One thing that is for sure, however, is that the Lochner era reasoning Kavanaugh employs is a cause for concern.[22] This notion of individual liberty, used time and time again to strike down progressive legislation in the twentieth century to achieve Justices’ private agendas, is problematic, and should be scrutinized by the Senate Judiciary in its confirmation hearing.

[1] See generally Epic Sys. Corp. v. Lewis, 138 S. Ct. 1612 (2018) (holding that the National Labor Relations Act did not de facto override the Federal Arbitration Act); Stephen A. Siegel, Lochner Era Jurisprudence and the American Constitutional Tradition, 70 N.C. L. Rev. 1, 3 (1991) (explaining the constitutional tradition that lasted until 1937).

[2] See generally Carter v. Carter Coal Co., 298 U.S. 238 (1936) (holding that Congress does not have the power to regulate wage and hours); Adkins v. Children’s Hospital, 261 U.S. 525 (1923) (holding that Congress cannot regulate the federal minimum wage for women because it violates the freedom of contract); Hammer v. Dagenhart, 247 U.S. 251 (1918) (holding that Congress may not use the Commerce Clause to regulate child labor).

[3] 7.

[4] David E. Bernstein, Lochner’s Legacy’s Legacy, 82 Tex. L. Rev. 1, 5 (2003).

[5] Paul Kens, Lochner v. New York: Tradition or Change in Constitutional Law, 1 N.Y.U. J. L & Liberty 404, 405 (2005).

[6] John Bowden, Who Top Conservatives Want Trump to Pick for the Supreme Court, The Hill (July 7, 2018, 4:40 PM),

[7] Kavanaugh Conformation Would Do Grave Harm, All. for Justice (July 9, 2018), (noting that Kavanaugh dissented in several high-profile cases, including against the Consumer Financial Protection Bureau having one director, against the Federal Communication Commission’s net neutrality rule, and against the D.C. Circuit’s decision to allow a teenage immigrant to obtain an abortion).

[8] 881 F.3d 75, 84, 164 (D.C. Cir. 2018) (en banc) (Kavanaugh, J., dissenting).

[9] Id. at 165-66 (noting that the director of the CFPB wields enormous power over American businesses and consumers and agreeing with PHH that the agency headed by a single director violates Article II of the Constitution).

[10] Martha C. White, Why this Supreme Court Candidate Could Reverse a Century of Financial Regulation, NBC News (July 2, 2018, 6:28 PM), that open hostility to the CFPB was a cause for concern).

[11] PHH Corp. v. CFPB, 881 F.3d at 78 (reasoning that the CFPB’s independence shields the nation’s economy from political incumbents).

[12] 855 F.3d 345, 369, 377 (D.C. Cir. 2017) (Kavanaugh, J., dissenting) (arguing that the District court should have reviewed the factual dispute on the monopsony issue); see also Roger D. Blair & Jeffrey L. Harrison, Anti-Trust Policy and Monopsony, 76 Cornell L. Rev. 297, 298 (1991) (defining monopsony power as a market with only one buyer that uses its power to reduce the quantity purchased, thereby reducing the price).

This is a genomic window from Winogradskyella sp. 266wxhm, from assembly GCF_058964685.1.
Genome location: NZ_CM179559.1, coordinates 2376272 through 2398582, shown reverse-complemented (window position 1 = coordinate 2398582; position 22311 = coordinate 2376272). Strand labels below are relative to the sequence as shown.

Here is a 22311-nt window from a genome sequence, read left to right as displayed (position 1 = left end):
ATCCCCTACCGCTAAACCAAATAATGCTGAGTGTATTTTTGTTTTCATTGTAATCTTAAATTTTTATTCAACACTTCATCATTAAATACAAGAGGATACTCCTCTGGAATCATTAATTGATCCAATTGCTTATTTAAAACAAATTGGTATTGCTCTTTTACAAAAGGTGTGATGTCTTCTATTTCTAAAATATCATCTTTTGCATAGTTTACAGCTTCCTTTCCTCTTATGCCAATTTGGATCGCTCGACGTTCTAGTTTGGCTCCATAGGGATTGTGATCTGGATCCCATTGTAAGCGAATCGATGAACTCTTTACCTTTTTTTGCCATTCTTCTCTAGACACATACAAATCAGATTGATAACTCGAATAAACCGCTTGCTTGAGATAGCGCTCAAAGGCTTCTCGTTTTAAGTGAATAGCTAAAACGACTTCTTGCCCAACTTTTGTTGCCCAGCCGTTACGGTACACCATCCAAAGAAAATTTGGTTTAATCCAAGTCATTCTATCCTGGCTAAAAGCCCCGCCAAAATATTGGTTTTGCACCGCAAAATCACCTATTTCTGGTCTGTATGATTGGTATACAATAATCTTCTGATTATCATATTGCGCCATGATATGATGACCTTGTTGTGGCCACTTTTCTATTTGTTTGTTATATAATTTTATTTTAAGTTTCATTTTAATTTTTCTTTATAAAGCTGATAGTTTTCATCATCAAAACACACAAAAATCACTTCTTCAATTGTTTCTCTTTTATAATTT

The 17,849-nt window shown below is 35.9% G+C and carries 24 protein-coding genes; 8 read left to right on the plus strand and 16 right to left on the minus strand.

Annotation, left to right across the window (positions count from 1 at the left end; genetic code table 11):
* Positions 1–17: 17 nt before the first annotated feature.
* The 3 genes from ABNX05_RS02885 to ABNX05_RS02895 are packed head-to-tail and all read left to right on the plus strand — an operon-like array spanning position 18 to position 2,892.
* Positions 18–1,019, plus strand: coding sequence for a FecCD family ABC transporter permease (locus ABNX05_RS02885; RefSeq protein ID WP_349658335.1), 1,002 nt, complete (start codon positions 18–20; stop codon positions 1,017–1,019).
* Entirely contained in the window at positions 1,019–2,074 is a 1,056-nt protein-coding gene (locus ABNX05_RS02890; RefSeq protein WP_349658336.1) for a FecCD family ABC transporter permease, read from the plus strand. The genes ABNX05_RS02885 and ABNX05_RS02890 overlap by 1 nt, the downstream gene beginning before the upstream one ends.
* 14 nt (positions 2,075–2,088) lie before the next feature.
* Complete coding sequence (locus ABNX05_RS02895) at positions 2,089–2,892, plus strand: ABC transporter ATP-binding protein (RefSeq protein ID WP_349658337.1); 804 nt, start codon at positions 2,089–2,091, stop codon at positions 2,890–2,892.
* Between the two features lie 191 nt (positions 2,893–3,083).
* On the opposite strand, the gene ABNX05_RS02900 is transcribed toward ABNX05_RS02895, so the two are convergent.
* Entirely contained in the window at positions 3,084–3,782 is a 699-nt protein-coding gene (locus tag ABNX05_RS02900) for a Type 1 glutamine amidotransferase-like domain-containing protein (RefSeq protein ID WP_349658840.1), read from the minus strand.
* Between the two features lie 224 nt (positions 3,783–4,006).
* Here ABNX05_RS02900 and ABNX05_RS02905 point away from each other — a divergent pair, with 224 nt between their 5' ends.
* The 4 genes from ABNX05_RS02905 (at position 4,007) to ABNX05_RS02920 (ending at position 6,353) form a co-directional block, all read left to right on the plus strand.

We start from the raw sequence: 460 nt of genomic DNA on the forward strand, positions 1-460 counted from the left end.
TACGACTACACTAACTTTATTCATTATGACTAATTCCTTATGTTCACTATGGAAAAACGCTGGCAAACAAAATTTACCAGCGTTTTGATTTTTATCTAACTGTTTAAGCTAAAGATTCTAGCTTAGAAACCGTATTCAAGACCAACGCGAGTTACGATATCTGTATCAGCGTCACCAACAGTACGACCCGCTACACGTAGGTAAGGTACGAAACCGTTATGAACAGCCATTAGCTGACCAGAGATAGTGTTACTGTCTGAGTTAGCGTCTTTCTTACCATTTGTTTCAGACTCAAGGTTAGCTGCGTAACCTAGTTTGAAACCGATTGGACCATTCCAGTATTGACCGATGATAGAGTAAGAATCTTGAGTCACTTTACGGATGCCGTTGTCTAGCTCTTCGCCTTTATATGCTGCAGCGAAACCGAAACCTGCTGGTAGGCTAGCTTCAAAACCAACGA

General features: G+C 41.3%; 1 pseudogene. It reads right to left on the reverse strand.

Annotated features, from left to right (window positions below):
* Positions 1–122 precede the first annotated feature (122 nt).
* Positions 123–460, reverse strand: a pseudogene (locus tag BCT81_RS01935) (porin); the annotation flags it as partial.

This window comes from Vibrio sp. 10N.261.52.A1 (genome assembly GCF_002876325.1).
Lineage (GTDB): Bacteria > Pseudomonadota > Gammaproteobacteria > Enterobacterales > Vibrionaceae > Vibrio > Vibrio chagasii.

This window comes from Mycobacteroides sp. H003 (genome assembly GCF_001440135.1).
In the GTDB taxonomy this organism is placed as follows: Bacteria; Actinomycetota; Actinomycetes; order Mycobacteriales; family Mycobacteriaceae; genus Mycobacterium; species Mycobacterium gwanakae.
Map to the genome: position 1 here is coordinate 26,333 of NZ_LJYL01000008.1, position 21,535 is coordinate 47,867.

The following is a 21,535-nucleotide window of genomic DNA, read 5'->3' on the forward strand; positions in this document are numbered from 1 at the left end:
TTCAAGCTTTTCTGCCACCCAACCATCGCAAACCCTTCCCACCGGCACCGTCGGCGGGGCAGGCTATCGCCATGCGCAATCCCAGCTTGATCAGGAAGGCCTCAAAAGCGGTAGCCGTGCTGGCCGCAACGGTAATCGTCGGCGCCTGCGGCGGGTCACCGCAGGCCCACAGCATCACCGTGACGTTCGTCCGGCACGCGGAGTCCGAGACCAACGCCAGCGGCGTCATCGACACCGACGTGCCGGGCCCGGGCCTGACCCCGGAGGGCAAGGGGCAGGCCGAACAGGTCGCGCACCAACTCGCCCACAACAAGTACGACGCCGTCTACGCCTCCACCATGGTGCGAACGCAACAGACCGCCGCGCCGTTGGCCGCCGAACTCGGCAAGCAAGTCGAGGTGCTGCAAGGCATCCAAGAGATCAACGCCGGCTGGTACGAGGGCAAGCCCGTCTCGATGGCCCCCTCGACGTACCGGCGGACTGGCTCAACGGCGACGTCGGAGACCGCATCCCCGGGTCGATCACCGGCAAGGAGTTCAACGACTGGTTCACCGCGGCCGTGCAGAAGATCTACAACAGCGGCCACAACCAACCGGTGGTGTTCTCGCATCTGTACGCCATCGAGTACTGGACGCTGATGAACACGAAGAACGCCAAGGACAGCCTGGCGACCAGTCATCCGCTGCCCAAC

[13] Anthem, 855 F.3d at 361 (noting that neither Anthem nor Cigna provided evidence demonstrating that consumers would benefit from the merger).

[14] 826 F.3d 480, 480, 485, 487 (D.C. Cir. 2016) (noting that the labor union negotiated with Verizon and entered into an agreement, which was consistent with the National Labor Relations Act because it was a waiver); see, e.g., Olin Corp., 268 N.L.R.B 573, 574 (1984) (holding that the standard is that the Board will defer to an arbitration award unless it is “clearly repugnant” to the National Labor Relations Act).

[15] Epic Sys. Corp. v. Lewis, 138 S. Ct. 1612, 1624 (2018).

[16] National Labor Relations Act, 29 U.S.C. § 157 (2018); Epic Sys. Corp. v. Lewis, 138 S. Ct. at 1625.

[17] Id. at 1649.

[18] See Halliburton Co. v. Erica P. John Fund, Inc., 134 S. Ct. 2398, 2417 (2014) (holding that defendants must be afforded an opportunity before class certification to rebut the presumption of a material misrepresentation through evidence that the market price was not affected); AT&T Mobility, LLC v. Concepcion, 563 U.S. 333, 341 (2011) (holding that the Federal Arbitration Act preempts state laws defining arbitration agreements disallowing class wide procedures as unconscionable).

[19] See, e.g., United States v. Anthem, 855 F.3d 345, 373 (D.C. Cir. 2017) (arguing that the crux of his disagreement with the majority is that the merger between the two insurance companies would benefit employer-customer relations); In re District of Columbia, 792 F.3d 96, 101 (D.C. Cir. 2015) (agreeing with the District Court’s decision to allow nursing home residents to sue the District as a class).

[20] Anthem, 855 F.3d  at 373; see generally In re District of Columbia, 792 F.3d 96 (D.C. Cir. 2015).

[21] Bernstein, supra note 4, at 5.

[22] PHH Corp. v. CFPB, 881 F.3d 75, 166 (D.C. Cir. 2018) (noting that the CFPB’s concentration of power in a single director poses a risk to individual liberty); see also Lochner v. New York, 198 U.S. 45, 46 (1905) (holding that the general right to make a contract in relation to his business is part of the liberty of the individual protected by the Fourteenth Amendment).